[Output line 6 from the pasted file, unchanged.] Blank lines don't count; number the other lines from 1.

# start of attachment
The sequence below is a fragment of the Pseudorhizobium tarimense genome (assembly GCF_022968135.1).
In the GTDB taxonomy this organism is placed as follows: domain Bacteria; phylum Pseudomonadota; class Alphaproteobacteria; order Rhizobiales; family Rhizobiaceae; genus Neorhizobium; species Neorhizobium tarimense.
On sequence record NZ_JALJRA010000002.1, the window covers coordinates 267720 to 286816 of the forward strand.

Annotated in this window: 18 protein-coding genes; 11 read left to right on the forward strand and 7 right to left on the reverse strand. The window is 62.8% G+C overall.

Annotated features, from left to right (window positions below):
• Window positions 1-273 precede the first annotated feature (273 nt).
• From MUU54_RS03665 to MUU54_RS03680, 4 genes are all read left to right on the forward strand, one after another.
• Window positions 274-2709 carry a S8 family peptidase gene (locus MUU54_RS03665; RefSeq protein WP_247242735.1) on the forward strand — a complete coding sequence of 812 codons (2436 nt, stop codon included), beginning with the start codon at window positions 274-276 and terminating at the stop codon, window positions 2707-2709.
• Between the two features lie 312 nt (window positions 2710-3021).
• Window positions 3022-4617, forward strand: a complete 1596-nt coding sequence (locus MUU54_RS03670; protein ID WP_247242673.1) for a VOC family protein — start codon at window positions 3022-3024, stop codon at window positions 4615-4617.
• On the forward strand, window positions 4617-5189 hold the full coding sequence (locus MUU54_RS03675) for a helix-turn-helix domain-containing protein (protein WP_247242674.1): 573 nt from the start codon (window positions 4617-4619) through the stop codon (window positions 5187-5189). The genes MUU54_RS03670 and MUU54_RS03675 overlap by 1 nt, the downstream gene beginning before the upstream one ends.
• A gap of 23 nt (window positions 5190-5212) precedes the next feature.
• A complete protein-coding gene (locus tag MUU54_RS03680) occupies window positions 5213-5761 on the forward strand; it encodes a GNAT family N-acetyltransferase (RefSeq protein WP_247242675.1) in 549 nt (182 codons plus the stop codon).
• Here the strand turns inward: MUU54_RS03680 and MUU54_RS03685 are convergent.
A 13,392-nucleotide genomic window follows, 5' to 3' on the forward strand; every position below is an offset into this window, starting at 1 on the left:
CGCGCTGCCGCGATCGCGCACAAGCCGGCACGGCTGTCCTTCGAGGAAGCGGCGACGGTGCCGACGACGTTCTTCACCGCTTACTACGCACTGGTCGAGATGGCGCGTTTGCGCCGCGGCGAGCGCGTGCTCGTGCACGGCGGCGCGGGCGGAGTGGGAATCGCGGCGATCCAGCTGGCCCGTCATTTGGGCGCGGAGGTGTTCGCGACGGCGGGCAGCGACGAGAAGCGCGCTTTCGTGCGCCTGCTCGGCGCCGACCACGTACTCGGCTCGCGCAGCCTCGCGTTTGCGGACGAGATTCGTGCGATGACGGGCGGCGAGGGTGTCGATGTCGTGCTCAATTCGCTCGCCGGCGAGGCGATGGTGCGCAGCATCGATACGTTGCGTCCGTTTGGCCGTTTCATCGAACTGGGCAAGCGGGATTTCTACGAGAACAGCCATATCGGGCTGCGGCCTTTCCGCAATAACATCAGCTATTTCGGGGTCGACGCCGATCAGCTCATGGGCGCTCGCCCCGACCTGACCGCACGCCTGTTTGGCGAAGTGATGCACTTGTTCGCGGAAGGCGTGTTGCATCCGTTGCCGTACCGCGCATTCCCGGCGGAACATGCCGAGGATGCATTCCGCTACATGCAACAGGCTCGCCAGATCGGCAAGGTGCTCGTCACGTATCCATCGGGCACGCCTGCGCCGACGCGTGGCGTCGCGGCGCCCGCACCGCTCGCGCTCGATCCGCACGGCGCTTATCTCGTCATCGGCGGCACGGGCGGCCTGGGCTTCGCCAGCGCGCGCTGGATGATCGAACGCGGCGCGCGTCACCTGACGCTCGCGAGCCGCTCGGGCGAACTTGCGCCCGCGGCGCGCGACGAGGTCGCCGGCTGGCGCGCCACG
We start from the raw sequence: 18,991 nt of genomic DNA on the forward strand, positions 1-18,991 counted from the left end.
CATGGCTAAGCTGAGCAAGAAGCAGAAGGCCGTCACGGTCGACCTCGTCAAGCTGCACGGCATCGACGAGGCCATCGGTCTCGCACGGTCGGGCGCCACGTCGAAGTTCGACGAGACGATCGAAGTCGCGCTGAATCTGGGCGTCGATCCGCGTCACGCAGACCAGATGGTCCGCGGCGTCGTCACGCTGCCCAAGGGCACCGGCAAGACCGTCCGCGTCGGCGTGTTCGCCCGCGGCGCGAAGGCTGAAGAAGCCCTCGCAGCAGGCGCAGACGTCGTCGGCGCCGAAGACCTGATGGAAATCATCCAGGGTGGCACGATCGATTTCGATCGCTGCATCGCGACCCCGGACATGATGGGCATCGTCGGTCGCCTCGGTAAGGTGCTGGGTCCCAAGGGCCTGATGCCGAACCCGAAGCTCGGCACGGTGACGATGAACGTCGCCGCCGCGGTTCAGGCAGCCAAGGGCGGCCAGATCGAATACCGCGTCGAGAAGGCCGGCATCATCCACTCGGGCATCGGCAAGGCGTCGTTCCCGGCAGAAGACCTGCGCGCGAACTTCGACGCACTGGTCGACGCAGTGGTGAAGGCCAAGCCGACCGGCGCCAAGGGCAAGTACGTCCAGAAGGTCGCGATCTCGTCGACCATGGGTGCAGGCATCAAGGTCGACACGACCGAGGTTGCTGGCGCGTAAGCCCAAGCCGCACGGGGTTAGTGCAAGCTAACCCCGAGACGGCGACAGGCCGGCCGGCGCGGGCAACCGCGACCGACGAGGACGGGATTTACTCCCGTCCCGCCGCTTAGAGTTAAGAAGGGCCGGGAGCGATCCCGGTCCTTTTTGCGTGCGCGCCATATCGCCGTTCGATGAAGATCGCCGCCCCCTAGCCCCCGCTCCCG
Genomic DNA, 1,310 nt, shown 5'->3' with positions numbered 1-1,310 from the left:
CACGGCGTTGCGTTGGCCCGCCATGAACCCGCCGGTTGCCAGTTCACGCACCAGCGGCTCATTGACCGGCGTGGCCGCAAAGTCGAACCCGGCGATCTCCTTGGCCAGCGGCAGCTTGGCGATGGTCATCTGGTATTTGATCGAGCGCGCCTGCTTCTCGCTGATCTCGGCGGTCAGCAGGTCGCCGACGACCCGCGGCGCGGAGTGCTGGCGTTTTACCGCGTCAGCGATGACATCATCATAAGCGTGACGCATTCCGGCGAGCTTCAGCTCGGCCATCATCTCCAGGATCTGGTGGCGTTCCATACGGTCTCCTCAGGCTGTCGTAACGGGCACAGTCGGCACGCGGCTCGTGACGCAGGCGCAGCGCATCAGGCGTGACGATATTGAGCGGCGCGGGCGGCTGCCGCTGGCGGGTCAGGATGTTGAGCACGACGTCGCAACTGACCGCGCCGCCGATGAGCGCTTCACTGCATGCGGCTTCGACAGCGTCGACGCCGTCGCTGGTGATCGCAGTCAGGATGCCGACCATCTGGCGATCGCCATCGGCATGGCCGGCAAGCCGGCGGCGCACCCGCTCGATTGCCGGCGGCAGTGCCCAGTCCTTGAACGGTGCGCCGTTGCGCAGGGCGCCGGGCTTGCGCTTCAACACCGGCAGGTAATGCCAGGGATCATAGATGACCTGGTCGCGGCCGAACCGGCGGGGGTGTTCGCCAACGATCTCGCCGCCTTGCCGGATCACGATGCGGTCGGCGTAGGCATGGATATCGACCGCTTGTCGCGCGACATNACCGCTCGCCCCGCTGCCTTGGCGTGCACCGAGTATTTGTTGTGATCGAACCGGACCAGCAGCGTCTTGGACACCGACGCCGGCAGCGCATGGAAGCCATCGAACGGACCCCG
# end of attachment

• Window positions 1-273 precede the first annotated feature (273 nt).